Parsis and the Art of Automobile Maintenance

The intense relationship that the community shares with its cars explains the premium they command in the second-hand market

By Lhendup G Bhutia | OPEN

In 1970, an American economist named George Akerlof published a paper on information asymmetry. Titled ‘The Market for Lemons: Quality Uncertainty and the Market Mechanism’, it examined the market impact of a situation in which one party has more or better information than the other during a transaction.

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To illustrate such a scenario, Akerlof turned to the market for used cars. In such a market, a seller has all the relevant information on the true quality of the car s/he wants to sell, while the buyer has none. Unaware of how well the car has been maintained, whether it has had hard knocks and bears hidden problems, and thus afraid he might get ripped off, the buyer will pay less than what a truly high-quality car deserves. Average prices tend to rule, so dud ‘lemons’ are sold for what they’re worth or more, while good ‘peach’ cars are cheated of a fair resale price. If this is the case, then good cars will simply not find their way to the used car market, since their sellers cannot get a good deal. And so all the cars on sale would be duds. Assymetric information, Akerlof argued, could result in a market failure. His work won him the Nobel Prize for Economics in 2001.

However, on the other side of the globe, Mumbai’s tiny Parsi community has been defying Akerlof’s theory for decades. The used car market in India likely has more lemons than peaches, buyers remain equally blind while making a choice, but one type of used vehicle fetches a premium over all others—one owned and maintained by a Parsi.

Here in the city, newspaper classifieds for used cars often state ‘Parsi-owned’ upfront, a mention almost always made ahead of the brand name and model of the vehicle. And popular internet portals like Quickr and OLX have reams of web pages with used cars on sale that highlight how they are ‘Parsi-owned’, how they are in ‘immaculate condition’ and how they are looking for ‘an owner to take care of their car’. A glance at these portals even reveals used cars that were once owned by a Parsi, have changed several other hands since and yet flaunt their ‘Parsi-owned’ label.

It all points to the extraordinary demand for cars owned by Parsis. While most vehicles collect dust for weeks before a buyer is found, these get sold within days of going on sale. Just what makes Parsi car ownership so special?

Freddie Turel, a Parsi well known for his passion of collecting cars, lifts his large right arm in the air, points his index finger to his head and proceeds to unscrew an imaginary screw in his head. “Because,” he says by way of explanation, “we [Parsis] are mad about our cars.”

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Often noticed for their eccentricities, Parsis love their cars so much, it’s hard to exaggerate the phenomenon. Some say it goes with a manic need for orderliness, and the care they take of their automobiles has found portrayal in several commercials and Hindi films over the years. It all adds up to a higher sticker price.

Ayaaz Fazulbhoy, director of one of Mumbai’s largest and oldest used car dealers, the 1956-established Fazulbhoys Motors, says that every Parsi-owned vehicle brought to his dealership for sale undergoes a different valuation process. He claims that a vehicle owned by a Parsi commands about 20 per cent more money than an equally well kept non-Parsi-owned vehicle of the same make, model and age. “When buyers come, they want to see the vehicles first,” says Fazulbhoy, “When they zero in on a car, after looking at its condition and checking their budgets, they start inquiring about its past owners. Some even ask, ‘Is it Parsi owned?’”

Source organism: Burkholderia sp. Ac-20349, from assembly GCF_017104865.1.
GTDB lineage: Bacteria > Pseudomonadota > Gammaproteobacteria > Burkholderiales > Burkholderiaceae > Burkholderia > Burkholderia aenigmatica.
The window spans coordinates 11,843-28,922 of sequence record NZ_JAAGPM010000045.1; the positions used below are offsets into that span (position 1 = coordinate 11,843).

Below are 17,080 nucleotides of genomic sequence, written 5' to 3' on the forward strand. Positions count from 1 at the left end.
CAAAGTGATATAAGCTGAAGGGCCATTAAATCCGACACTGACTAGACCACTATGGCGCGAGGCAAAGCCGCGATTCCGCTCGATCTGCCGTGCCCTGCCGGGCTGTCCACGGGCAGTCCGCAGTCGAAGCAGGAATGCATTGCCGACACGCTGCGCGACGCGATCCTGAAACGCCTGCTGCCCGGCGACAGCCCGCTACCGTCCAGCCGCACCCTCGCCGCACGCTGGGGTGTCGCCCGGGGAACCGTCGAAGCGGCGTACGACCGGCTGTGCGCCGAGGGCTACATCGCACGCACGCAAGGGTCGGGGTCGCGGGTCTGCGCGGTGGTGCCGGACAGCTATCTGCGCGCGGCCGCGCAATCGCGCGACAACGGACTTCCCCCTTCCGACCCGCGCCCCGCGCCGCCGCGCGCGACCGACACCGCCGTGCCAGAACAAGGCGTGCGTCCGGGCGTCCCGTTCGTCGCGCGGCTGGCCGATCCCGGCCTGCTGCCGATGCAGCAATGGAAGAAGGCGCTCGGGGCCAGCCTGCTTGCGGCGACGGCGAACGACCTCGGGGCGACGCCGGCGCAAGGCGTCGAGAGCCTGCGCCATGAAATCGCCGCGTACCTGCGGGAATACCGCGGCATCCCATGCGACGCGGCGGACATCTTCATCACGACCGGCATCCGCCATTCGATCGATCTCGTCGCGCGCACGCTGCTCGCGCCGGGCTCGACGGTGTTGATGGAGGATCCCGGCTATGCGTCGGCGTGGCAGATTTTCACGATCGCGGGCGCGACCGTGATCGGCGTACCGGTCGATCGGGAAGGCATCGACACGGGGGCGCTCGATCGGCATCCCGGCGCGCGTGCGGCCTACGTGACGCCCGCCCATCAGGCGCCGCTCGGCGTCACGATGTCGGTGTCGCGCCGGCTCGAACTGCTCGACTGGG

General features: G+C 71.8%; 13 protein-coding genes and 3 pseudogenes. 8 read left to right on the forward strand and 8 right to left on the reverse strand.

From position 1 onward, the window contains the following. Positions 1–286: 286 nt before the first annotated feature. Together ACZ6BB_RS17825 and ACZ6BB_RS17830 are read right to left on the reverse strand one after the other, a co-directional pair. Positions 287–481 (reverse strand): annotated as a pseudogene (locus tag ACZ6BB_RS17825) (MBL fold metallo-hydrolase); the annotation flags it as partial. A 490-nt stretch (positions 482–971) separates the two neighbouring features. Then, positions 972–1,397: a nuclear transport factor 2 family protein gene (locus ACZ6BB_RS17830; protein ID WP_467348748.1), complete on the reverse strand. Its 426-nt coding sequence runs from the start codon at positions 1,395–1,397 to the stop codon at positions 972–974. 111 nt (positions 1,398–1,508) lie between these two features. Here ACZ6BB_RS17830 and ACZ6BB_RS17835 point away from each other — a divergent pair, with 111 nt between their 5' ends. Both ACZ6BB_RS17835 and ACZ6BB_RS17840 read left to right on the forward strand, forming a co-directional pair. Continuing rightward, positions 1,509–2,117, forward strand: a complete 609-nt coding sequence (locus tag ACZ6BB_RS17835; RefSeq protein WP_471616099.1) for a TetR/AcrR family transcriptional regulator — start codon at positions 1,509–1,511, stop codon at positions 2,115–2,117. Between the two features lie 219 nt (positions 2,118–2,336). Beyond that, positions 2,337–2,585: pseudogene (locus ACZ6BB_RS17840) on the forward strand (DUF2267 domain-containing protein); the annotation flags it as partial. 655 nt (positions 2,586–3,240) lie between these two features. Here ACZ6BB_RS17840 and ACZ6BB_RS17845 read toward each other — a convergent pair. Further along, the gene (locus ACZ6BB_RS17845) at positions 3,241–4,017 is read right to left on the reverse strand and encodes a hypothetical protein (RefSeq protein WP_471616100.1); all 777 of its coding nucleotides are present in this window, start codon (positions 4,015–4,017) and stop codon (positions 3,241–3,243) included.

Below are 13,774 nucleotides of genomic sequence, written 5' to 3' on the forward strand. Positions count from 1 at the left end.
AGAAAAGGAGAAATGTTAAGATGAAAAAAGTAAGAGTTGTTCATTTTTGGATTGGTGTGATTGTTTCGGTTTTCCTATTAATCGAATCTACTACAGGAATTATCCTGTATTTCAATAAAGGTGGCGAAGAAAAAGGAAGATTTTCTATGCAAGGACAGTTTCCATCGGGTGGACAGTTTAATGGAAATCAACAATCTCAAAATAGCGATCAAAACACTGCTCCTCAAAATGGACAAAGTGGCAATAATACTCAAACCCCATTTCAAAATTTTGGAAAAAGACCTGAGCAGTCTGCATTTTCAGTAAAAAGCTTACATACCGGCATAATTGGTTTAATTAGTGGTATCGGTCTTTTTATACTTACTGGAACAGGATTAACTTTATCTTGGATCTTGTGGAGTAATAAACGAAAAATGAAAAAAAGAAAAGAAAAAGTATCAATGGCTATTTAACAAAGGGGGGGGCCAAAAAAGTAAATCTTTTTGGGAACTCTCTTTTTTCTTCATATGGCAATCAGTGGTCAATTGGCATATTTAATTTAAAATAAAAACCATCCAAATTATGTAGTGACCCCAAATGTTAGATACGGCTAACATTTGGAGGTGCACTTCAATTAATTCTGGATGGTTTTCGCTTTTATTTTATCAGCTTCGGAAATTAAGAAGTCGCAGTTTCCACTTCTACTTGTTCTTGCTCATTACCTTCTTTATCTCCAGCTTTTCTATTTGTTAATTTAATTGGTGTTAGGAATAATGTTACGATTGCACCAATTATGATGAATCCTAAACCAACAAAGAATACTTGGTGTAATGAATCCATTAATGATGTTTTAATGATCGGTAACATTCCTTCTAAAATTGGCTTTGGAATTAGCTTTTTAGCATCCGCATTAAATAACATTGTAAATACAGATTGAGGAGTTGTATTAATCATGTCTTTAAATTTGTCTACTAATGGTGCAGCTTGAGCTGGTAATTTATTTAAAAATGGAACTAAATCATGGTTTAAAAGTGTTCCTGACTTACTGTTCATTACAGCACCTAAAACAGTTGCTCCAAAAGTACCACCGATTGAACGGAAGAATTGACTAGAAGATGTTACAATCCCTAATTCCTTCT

Apart from such cars, according to Fazulbhoy, vehicles owned by doctors also fetch an equally good price. According to another used car dealer, Saeed Rafique, manager of Evershine Motors in Andheri, people by nature are wary of the condition of used cars no matter what dealers say of their road fitness. “In our world, there are no guarantees of quality or a warranty period,” he says, “There is just the word of a dealer or seller. Trust, here, becomes crucial. People are willing to pay more for a vehicle owned by a Parsi or doctor because people of these two communities are thought to be trustworthy and careful.”

But is all this just imagery? Popular culture has long celebrated the image of a Parsi gentleman polishing an already polished car, burying his head under a car’s hood to sniff out the faintest of noises, or swearing at others for failing to maintain road etiquette. Is it just another social stereotype?

On an earlier occasion, speaking over the phone, Turel had made the priority that Parsis accord their cars clear. “You see,” he had loudly declared, “we love our cars more than our wives.” This was before he dropped his voice to a whisper, “She is listening.” He elaborated on the theme a few days later at his Dadar residence. “It is like the case of the wife and the mistress. We marry our wives, but it is really the mistress we care for.”

Turel is popular among automobile enthusiasts in Mumbai. He collects vehicles, especially older cars, holds the position of vice-president of the Mercedes-Benz Club India, and at any given time, has at least a dozen vehicles in his possession. Just as he took over and expanded the dental care equipment business that his father set up, he has also inherited and expanded his father’s passion for automobiles. In his time, his father owned a Pontiac Firebird, Peugeot 404 and a 1974 Fiat. As a boy, Freddie was not allowed to touch any of them, and some of his fondest memories are of older days when he was allowed to drive the cars to refuel. He would drive the car in need of fuel all the way from their home in Dadar to a filling station in Worli, and not any of the nearby ones because the owner of the Worli station was a Parsi, acquainted with the family, and thus trustworthy.

Turel often purchases neglected old cars, brings them up to scratch, and sells them when he wants to buy another. More often than not, he gets a higher value for these than what he bought them for. For instance, in the late 1970s, he got about Rs 4 lakh for a Mercedes sedan a few years after he bought it for Rs 3 lakh and spent a few thousand to refurbish it. “I know there are many who eye my cars,” he says, “but they don’t dare ask if I want to sell them.”